|Jim Hightower, Op-Ed: Let’s review the rap sheet of Wall Street banks: defrauding investors, cheating homeowners, money laundering, rigging markets, tax evasion, credit card ripoffs… and so sickeningly much more. Many everyday Americans sniffed out that rot back in 2007 at the start of the Wall Street collapse and nauseating bailout. Imagine how pleased they are that it took only seven years for the stench of bank rot to reach the tender nostrils of authorities. Still, even slow progress is progress. Really. Where’ve they been?|
At last, though, some of the cops on the bank beat seem to be having regulatory epiphanies. The New York Times reports that some financial overseers are questioning “whether such misdeeds are not the work of a few bad actors, but rather a flaw that runs through the fabric of the banking industry…” Regulators are starting to ask: Is there something rotten in bank culture?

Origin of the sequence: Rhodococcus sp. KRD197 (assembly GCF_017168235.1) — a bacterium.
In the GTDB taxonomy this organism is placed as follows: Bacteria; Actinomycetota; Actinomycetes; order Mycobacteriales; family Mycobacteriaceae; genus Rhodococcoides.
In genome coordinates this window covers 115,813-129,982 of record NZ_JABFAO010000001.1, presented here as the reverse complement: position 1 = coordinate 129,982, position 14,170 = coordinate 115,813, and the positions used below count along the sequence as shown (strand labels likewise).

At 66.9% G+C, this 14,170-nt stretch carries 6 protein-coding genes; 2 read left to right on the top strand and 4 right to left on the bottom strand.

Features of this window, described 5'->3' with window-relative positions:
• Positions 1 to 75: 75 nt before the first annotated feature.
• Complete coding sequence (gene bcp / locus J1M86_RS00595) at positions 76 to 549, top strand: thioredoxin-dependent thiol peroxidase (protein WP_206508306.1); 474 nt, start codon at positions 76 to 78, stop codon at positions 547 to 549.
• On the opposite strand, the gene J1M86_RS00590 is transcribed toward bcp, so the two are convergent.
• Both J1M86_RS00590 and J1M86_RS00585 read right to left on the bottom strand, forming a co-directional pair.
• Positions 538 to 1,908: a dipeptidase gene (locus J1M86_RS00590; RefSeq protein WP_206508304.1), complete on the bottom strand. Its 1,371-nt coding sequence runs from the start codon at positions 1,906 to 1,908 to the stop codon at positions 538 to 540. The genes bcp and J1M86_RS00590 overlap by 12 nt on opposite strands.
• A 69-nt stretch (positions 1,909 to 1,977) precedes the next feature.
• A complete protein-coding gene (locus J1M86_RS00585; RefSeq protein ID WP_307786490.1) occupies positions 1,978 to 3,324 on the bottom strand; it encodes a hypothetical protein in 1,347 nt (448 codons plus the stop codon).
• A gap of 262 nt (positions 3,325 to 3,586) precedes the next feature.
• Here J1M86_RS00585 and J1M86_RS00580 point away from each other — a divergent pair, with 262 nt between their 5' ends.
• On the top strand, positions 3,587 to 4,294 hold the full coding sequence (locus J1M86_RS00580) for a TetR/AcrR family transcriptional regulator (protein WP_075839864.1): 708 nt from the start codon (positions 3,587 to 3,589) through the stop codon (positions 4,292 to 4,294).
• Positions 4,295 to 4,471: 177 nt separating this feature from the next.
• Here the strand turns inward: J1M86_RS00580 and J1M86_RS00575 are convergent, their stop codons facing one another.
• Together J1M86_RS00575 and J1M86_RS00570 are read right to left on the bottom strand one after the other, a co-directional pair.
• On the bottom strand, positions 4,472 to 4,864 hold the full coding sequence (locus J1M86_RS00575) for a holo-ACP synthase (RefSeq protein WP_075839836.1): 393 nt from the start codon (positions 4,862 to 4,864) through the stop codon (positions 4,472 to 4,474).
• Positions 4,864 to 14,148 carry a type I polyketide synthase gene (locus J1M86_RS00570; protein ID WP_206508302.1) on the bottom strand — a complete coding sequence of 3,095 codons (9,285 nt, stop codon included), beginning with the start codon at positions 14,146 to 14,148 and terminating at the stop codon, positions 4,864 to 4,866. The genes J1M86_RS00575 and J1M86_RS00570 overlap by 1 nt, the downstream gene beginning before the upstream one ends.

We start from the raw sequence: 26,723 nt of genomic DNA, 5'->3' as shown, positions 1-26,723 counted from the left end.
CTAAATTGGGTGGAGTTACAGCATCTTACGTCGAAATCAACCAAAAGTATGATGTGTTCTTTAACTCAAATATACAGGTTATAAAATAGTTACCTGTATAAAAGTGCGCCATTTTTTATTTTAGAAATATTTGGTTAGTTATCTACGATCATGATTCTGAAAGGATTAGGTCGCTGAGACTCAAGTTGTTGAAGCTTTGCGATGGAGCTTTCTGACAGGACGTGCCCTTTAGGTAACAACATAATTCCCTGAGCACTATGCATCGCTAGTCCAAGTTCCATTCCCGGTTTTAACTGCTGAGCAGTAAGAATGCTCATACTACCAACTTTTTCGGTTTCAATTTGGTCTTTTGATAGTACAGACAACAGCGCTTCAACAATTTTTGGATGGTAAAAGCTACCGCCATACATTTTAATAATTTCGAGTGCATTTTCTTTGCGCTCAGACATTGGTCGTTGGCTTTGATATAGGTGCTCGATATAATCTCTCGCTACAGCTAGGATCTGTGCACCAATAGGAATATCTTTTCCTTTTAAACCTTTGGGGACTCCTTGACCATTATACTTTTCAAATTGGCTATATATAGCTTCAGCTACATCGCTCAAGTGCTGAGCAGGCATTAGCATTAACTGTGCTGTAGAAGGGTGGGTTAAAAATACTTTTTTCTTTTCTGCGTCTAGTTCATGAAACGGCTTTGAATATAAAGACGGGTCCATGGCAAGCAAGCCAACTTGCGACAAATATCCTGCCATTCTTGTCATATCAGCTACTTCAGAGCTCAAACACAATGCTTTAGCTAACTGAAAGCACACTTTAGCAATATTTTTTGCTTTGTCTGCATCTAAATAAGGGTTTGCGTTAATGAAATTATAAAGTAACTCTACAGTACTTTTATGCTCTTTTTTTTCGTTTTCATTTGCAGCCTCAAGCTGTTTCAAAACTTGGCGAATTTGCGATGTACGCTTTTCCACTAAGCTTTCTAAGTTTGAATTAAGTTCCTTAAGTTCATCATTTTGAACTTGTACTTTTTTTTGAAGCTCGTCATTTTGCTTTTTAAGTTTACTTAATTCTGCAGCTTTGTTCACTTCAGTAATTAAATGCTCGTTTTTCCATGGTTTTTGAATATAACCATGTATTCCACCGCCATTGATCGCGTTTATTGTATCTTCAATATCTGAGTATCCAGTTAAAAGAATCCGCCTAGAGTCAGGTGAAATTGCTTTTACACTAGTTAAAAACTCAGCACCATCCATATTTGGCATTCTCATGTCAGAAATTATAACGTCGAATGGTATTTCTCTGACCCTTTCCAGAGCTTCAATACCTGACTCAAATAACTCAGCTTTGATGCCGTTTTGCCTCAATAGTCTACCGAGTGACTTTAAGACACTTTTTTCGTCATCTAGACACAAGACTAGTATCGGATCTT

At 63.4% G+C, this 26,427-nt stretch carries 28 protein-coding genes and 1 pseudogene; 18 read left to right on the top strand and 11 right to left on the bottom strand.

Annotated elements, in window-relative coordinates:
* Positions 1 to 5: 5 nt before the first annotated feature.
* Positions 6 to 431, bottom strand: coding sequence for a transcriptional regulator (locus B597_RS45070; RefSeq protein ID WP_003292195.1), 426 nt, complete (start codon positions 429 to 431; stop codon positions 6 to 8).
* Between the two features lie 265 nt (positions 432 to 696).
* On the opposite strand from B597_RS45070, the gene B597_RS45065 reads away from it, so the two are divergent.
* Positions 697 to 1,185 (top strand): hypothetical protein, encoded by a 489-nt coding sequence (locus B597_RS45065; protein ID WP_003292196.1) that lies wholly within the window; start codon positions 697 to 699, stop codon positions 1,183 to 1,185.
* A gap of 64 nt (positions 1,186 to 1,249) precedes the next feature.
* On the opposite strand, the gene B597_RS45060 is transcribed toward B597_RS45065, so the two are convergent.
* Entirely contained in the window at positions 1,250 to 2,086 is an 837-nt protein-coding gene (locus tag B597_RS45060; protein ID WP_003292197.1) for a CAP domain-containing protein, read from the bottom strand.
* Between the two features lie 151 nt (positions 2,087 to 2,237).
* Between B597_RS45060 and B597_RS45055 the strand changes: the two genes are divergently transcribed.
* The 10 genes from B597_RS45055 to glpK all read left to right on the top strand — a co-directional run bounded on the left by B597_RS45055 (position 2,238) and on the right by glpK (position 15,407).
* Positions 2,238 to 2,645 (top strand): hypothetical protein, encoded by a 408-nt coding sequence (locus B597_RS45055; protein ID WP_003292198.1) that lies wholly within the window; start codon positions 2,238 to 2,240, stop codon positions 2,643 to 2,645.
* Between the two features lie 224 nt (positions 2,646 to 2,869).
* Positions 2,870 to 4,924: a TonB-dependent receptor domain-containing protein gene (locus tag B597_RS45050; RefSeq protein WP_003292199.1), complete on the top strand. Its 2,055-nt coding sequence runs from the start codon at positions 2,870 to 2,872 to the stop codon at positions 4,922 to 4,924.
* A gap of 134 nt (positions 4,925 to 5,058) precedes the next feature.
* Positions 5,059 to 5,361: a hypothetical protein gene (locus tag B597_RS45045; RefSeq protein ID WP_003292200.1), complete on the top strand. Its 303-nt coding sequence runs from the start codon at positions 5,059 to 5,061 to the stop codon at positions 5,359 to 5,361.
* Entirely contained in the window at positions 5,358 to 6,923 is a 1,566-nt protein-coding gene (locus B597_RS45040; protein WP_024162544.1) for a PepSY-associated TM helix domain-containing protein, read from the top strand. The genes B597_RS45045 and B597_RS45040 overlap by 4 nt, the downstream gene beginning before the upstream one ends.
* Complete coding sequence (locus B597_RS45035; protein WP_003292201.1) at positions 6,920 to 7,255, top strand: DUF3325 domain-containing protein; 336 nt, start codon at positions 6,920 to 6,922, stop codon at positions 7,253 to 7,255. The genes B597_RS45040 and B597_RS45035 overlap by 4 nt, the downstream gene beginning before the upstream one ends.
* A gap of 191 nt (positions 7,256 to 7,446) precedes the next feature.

Both the head of the New York Fed and the Comptroller of the Currency are at least grasping one basic reality, namely that the tightened regulations enacted to deal with the “too big to fail” issue do nothing about the fundamental ethical collapse among America’s big bankers. The problem is that, again and again, Wall Street’s culture of greed is rewarded — bank bosses preside over gross illegalities, are not punished, pocket multi-million-dollar bonuses despite their shoddy ethics, and blithely proceed to the next scandal.
More restraint on bank processes misses a core fact: Banks don’t engage in wrongdoing, bankers do. As Comptroller Tom Curry says, the approach to this problem is not to call in more lawyers, “It is more like a priest-penitent relationship.”